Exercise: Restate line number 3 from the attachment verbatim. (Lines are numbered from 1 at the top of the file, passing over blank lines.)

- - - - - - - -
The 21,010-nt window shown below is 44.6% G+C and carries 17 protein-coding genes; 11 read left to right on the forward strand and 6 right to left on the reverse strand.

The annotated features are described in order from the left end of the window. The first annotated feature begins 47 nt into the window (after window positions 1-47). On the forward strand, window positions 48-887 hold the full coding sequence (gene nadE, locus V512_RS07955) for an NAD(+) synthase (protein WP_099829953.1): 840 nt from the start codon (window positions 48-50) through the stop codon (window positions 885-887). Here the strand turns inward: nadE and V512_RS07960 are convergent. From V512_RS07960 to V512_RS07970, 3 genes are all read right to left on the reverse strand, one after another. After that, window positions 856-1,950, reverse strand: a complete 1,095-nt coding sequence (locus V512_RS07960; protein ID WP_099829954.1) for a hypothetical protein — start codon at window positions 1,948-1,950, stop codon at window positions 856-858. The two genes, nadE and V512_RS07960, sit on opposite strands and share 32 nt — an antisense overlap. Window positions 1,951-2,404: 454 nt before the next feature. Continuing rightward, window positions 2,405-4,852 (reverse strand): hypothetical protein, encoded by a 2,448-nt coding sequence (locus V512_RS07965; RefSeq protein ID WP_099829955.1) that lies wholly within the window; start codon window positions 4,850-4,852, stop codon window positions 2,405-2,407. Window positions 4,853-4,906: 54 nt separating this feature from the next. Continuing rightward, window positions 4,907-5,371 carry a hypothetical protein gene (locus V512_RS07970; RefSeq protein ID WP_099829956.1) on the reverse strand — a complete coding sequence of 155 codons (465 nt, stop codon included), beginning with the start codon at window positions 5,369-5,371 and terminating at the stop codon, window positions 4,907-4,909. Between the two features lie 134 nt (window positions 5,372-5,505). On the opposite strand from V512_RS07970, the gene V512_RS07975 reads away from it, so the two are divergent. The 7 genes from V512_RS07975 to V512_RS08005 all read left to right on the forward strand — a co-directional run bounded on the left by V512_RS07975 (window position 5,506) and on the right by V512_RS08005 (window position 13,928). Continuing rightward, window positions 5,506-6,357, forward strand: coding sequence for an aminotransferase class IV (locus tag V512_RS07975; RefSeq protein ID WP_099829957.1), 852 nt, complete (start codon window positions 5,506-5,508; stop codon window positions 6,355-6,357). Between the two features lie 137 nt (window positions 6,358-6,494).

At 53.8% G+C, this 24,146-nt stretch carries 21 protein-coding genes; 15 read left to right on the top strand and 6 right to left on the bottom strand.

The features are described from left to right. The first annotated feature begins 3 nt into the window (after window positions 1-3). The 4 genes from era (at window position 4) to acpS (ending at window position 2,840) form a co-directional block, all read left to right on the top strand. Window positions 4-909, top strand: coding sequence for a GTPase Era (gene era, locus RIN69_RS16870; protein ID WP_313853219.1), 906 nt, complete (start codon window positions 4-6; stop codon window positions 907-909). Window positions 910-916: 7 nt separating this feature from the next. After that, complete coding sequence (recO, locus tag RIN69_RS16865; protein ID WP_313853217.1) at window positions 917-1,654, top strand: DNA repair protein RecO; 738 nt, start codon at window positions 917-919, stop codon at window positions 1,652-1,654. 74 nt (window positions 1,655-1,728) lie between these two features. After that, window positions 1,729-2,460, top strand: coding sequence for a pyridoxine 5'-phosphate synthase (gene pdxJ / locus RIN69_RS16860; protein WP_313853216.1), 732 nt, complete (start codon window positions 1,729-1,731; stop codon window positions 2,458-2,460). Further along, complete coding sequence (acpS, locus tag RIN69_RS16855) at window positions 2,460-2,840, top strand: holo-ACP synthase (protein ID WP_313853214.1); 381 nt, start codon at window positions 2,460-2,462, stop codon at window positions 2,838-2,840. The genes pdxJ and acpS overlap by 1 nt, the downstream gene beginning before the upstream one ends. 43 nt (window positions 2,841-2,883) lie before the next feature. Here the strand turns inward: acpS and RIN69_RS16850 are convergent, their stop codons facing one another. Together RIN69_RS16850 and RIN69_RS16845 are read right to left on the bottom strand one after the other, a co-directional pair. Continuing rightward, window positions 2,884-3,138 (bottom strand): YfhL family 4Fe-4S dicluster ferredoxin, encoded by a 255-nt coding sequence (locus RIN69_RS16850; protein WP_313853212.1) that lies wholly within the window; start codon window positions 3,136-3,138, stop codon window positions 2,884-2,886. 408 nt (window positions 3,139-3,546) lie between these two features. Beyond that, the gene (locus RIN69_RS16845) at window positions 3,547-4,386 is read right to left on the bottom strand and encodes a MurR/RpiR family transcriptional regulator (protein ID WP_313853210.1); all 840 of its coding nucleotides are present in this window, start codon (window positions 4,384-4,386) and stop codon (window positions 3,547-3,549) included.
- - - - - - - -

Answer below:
At 53.8% G+C, this 24,146-nt stretch carries 21 protein-coding genes; 15 read left to right on the top strand and 6 right to left on the bottom strand.